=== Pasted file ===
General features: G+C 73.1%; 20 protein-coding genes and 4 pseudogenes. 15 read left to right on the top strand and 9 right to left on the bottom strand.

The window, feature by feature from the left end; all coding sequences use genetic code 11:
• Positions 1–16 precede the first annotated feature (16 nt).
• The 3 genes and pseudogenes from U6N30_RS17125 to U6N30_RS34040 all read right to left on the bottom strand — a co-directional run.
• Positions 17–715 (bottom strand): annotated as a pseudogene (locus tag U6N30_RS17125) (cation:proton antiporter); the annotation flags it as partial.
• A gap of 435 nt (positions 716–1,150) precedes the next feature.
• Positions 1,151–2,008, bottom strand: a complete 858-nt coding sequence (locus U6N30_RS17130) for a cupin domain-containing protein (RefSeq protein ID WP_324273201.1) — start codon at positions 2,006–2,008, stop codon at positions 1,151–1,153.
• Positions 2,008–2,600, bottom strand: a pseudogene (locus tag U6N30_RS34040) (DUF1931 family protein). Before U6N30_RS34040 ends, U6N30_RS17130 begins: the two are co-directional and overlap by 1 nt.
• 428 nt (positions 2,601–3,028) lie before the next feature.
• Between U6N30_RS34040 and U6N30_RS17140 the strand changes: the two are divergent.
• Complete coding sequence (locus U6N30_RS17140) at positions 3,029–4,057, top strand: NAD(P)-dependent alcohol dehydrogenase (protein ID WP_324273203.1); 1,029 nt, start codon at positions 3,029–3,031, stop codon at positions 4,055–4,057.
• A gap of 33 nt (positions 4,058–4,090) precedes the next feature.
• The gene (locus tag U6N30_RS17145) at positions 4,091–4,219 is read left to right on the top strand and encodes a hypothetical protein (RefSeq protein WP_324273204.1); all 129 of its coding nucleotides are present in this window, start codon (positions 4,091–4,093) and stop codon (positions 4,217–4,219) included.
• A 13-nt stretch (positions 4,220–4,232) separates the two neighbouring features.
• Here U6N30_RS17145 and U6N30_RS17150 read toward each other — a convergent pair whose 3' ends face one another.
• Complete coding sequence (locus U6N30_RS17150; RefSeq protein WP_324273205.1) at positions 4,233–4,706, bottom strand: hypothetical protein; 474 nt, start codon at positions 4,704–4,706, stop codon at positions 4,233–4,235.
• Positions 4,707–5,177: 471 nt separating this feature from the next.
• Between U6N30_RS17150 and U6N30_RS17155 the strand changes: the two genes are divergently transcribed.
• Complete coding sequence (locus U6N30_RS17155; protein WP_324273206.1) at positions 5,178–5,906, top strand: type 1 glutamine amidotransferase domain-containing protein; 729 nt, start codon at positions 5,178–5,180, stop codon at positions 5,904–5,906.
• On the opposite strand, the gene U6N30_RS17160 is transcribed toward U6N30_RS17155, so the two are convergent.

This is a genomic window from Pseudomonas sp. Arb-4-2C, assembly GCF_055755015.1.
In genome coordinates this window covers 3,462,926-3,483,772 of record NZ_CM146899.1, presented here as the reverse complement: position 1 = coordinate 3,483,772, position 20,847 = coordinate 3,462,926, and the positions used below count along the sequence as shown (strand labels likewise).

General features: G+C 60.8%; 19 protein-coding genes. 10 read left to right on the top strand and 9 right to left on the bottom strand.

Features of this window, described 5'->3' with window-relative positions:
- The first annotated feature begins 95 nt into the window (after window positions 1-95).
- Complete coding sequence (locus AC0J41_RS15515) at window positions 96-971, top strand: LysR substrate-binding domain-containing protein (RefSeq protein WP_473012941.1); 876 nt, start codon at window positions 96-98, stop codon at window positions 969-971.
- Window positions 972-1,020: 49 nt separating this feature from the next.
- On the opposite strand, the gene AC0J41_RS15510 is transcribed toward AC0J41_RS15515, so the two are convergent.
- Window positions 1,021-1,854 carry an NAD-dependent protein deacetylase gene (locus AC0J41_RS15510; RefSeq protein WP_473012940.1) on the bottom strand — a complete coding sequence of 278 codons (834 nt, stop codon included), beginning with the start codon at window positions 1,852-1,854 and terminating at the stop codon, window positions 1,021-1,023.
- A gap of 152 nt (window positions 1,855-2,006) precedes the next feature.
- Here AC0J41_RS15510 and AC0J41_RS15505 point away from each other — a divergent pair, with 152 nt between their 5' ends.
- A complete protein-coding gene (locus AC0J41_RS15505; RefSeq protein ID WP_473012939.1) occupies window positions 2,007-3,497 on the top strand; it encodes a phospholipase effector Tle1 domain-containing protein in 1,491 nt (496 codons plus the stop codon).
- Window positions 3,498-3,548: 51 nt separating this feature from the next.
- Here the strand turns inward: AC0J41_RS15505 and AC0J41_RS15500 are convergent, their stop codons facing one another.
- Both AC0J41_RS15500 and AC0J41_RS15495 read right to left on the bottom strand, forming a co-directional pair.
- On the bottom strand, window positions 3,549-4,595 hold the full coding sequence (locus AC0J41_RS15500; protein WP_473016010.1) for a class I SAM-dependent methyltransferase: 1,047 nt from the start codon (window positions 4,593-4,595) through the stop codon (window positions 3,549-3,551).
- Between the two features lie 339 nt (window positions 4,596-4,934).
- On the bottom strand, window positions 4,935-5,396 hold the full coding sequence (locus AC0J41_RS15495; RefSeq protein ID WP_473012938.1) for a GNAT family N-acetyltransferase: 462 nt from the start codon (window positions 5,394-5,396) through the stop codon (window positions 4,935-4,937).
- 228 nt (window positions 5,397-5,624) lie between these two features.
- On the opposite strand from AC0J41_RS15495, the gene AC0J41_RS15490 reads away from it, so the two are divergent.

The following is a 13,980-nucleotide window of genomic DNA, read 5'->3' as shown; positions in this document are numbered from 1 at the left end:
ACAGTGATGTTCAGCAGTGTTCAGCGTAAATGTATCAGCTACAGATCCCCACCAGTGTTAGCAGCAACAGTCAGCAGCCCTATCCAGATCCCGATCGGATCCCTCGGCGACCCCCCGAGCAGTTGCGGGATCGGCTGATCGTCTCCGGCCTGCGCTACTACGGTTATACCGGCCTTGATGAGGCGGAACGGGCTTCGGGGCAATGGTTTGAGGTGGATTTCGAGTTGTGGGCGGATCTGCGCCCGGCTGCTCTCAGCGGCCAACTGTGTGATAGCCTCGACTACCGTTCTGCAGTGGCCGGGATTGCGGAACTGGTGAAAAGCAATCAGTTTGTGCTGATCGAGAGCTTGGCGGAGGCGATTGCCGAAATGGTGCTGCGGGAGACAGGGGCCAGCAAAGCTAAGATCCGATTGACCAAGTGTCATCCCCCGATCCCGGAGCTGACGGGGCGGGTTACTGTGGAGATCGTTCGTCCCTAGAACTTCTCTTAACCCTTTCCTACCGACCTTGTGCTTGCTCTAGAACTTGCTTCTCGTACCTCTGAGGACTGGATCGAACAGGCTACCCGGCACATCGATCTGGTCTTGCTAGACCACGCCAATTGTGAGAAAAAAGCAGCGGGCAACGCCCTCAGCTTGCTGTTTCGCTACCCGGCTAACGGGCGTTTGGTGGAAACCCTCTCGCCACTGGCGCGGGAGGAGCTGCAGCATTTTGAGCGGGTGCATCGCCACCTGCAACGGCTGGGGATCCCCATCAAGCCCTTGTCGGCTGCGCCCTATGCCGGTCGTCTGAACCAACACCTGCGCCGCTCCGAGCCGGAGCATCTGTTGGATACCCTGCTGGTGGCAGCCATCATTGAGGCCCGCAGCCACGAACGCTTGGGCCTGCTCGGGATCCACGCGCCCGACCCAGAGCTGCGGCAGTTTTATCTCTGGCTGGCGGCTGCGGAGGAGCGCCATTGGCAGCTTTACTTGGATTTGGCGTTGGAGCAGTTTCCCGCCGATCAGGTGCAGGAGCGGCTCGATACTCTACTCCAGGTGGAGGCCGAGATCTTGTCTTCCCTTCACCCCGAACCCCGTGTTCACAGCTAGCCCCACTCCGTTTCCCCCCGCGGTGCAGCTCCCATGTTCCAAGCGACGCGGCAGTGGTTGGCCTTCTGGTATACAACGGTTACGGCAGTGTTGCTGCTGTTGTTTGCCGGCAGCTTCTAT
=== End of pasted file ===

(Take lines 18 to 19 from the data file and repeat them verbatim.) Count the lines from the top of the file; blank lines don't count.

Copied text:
• Between U6N30_RS17150 and U6N30_RS17155 the strand changes: the two genes are divergently transcribed.
• Complete coding sequence (locus U6N30_RS17155; protein WP_324273206.1) at positions 5,178–5,906, top strand: type 1 glutamine amidotransferase domain-containing protein; 729 nt, start codon at positions 5,178–5,180, stop codon at positions 5,904–5,906.